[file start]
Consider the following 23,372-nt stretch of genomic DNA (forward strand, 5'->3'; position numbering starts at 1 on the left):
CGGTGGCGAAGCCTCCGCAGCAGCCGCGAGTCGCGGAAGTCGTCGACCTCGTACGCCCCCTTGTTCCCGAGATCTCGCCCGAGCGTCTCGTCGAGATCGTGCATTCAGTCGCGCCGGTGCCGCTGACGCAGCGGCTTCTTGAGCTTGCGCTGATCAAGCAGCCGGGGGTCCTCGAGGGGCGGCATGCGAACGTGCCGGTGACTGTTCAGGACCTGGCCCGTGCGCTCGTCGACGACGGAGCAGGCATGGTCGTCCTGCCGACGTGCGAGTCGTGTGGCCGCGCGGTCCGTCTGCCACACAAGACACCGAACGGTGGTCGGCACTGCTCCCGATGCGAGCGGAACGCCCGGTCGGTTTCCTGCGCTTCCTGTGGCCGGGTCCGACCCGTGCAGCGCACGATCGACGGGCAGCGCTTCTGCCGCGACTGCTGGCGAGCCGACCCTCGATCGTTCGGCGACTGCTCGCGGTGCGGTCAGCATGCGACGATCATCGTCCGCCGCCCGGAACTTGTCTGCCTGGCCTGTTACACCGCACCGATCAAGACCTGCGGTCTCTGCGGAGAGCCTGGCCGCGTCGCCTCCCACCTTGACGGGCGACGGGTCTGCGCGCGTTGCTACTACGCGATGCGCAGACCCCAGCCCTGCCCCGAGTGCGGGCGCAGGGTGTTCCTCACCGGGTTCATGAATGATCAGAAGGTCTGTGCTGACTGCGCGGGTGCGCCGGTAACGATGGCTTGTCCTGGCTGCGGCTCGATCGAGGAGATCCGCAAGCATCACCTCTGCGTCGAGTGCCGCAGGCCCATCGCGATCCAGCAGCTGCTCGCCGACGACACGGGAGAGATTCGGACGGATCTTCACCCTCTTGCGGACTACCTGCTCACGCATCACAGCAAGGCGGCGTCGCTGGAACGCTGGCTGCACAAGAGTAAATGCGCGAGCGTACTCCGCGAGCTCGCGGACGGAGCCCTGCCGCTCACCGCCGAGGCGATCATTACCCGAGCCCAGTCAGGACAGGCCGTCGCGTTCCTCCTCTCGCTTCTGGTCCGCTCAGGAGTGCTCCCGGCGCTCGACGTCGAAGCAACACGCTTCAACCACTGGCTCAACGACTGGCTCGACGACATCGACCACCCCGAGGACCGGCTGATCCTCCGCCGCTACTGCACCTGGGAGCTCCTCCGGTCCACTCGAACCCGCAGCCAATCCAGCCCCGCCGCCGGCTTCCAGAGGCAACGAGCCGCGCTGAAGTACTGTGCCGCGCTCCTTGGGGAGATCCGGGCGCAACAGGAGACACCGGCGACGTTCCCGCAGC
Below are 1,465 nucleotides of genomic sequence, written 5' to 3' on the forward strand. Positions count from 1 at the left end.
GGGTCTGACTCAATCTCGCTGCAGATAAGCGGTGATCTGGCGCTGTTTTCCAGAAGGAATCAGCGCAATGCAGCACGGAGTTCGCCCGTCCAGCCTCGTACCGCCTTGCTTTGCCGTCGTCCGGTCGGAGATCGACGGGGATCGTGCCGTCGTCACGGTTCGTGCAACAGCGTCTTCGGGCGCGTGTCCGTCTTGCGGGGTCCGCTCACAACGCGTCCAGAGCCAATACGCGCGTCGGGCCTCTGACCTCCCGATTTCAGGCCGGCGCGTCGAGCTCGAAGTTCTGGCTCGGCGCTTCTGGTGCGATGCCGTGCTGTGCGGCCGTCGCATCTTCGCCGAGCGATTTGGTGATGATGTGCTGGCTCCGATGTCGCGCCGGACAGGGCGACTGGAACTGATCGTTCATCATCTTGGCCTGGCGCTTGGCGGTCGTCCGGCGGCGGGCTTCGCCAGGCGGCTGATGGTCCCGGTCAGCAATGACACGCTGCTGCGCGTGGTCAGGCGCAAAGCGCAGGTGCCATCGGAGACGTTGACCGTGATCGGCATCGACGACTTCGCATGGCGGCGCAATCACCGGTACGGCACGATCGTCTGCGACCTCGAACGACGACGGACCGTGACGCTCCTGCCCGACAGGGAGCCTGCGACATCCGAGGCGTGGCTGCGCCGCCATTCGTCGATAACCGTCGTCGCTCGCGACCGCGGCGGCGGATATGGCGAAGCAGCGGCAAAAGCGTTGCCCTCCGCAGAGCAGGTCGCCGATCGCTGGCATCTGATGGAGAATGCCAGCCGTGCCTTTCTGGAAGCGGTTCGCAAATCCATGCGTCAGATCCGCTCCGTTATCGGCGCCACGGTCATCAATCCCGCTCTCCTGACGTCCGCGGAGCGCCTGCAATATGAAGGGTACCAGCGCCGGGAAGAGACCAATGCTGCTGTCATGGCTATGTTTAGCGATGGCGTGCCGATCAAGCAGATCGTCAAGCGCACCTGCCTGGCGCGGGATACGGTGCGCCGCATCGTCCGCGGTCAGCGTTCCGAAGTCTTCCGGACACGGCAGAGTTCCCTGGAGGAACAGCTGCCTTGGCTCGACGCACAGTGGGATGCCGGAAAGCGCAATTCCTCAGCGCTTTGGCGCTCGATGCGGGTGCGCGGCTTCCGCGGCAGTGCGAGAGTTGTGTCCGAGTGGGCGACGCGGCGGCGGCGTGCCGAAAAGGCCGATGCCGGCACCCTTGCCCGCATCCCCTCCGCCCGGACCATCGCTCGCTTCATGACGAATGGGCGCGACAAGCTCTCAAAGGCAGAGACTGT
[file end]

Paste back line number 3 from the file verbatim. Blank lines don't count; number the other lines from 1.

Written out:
Below are 1,465 nucleotides of genomic sequence, written 5' to 3' on the forward strand. Positions count from 1 at the left end.